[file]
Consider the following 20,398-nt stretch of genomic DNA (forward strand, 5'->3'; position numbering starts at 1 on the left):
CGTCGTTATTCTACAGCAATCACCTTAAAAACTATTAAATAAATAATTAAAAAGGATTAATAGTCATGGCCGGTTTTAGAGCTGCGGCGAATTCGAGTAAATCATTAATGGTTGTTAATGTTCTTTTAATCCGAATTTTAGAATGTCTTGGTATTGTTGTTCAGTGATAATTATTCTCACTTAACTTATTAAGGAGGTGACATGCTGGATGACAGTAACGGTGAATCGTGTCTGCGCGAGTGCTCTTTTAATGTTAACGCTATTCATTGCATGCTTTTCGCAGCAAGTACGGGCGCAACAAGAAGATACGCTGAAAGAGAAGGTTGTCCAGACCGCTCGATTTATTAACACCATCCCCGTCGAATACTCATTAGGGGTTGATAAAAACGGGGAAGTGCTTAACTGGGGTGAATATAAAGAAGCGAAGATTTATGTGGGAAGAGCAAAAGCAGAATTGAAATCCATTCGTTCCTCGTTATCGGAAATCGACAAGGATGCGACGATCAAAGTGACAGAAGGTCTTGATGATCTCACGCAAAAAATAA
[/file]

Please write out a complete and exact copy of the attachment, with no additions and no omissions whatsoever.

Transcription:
Consider the following 20,398-nt stretch of genomic DNA (forward strand, 5'->3'; position numbering starts at 1 on the left):
CGTCGTTATTCTACAGCAATCACCTTAAAAACTATTAAATAAATAATTAAAAAGGATTAATAGTCATGGCCGGTTTTAGAGCTGCGGCGAATTCGAGTAAATCATTAATGGTTGTTAATGTTCTTTTAATCCGAATTTTAGAATGTCTTGGTATTGTTGTTCAGTGATAATTATTCTCACTTAACTTATTAAGGAGGTGACATGCTGGATGACAGTAACGGTGAATCGTGTCTGCGCGAGTGCTCTTTTAATGTTAACGCTATTCATTGCATGCTTTTCGCAGCAAGTACGGGCGCAACAAGAAGATACGCTGAAAGAGAAGGTTGTCCAGACCGCTCGATTTATTAACACCATCCCCGTCGAATACTCATTAGGGGTTGATAAAAACGGGGAAGTGCTTAACTGGGGTGAATATAAAGAAGCGAAGATTTATGTGGGAAGAGCAAAAGCAGAATTGAAATCCATTCGTTCCTCGTTATCGGAAATCGACAAGGATGCGACGATCAAAGTGACAGAAGGTCTTGATGATCTCACGCAAAAAATAA